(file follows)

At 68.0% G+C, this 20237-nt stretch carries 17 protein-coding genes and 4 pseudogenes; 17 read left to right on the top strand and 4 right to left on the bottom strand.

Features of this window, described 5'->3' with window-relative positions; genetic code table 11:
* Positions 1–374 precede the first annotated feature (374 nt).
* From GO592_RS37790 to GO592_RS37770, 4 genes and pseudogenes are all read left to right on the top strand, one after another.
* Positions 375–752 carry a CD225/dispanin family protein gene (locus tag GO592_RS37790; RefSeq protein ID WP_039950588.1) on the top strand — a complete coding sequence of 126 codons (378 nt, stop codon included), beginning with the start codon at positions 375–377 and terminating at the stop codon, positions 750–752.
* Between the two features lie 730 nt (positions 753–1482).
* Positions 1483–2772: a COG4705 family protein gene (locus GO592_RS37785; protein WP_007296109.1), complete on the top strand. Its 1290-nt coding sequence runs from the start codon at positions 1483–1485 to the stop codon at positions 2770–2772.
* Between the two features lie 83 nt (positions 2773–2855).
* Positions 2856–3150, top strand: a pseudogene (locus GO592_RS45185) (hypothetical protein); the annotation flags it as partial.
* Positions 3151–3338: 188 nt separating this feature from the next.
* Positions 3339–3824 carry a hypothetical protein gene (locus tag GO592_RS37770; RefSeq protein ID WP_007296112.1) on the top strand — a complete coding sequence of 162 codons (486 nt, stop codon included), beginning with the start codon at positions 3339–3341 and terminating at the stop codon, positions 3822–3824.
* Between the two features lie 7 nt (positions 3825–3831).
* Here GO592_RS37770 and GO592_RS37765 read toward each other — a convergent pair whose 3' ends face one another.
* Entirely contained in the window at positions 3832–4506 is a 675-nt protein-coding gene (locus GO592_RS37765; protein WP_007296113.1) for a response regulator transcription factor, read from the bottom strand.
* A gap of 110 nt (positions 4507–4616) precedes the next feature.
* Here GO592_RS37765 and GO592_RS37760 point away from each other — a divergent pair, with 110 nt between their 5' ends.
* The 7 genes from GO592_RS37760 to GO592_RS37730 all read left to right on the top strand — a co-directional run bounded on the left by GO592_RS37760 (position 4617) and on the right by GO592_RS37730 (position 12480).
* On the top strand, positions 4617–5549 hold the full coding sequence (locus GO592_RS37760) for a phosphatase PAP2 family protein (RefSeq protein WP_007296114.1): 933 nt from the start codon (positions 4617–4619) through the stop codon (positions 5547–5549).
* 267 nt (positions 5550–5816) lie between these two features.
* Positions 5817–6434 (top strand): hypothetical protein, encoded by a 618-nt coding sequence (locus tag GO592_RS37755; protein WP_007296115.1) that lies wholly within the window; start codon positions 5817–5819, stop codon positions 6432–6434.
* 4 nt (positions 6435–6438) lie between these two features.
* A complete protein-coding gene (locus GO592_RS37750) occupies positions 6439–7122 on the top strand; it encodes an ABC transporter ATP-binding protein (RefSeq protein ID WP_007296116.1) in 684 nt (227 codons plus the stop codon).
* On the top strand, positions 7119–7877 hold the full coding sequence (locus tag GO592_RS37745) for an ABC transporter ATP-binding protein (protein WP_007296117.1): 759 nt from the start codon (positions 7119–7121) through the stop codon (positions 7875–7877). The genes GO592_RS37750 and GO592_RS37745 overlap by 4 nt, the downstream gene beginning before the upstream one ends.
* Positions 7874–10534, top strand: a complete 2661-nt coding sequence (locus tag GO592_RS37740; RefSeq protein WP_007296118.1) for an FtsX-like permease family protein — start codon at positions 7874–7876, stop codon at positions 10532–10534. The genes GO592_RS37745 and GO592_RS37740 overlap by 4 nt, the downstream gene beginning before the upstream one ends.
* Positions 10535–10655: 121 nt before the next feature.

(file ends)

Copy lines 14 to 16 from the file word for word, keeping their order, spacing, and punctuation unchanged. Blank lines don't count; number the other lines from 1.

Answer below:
* Entirely contained in the window at positions 3832–4506 is a 675-nt protein-coding gene (locus GO592_RS37765; protein WP_007296113.1) for a response regulator transcription factor, read from the bottom strand.
* A gap of 110 nt (positions 4507–4616) precedes the next feature.
* Here GO592_RS37765 and GO592_RS37760 point away from each other — a divergent pair, with 110 nt between their 5' ends.